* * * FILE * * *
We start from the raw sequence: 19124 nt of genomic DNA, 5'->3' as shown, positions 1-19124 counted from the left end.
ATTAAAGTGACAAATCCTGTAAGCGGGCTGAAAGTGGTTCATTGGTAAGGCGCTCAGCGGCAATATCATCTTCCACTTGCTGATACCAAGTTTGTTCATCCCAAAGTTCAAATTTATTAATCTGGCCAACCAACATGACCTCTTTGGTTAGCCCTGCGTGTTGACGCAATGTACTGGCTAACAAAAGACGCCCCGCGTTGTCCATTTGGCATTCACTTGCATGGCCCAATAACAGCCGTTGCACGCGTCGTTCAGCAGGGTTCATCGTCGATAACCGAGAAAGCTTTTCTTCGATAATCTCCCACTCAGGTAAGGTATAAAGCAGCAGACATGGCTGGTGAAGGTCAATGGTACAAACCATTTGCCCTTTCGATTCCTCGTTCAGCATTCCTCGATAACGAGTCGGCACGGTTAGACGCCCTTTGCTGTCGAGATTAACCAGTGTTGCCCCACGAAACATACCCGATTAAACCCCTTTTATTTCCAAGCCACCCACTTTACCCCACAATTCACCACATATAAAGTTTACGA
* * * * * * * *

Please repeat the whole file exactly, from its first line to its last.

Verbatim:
We start from the raw sequence: 19124 nt of genomic DNA, 5'->3' as shown, positions 1-19124 counted from the left end.
ATTAAAGTGACAAATCCTGTAAGCGGGCTGAAAGTGGTTCATTGGTAAGGCGCTCAGCGGCAATATCATCTTCCACTTGCTGATACCAAGTTTGTTCATCCCAAAGTTCAAATTTATTAATCTGGCCAACCAACATGACCTCTTTGGTTAGCCCTGCGTGTTGACGCAATGTACTGGCTAACAAAAGACGCCCCGCGTTGTCCATTTGGCATTCACTTGCATGGCCCAATAACAGCCGTTGCACGCGTCGTTCAGCAGGGTTCATCGTCGATAACCGAGAAAGCTTTTCTTCGATAATCTCCCACTCAGGTAAGGTATAAAGCAGCAGACATGGCTGGTGAAGGTCAATGGTACAAACCATTTGCCCTTTCGATTCCTCGTTCAGCATTCCTCGATAACGAGTCGGCACGGTTAGACGCCCTTTGCTGTCGAGATTAACCAGTGTTGCCCCACGAAACATACCCGATTAAACCCCTTTTATTTCCAAGCCACCCACTTTACCCCACAATTCACCACATATAAAGTTTACGA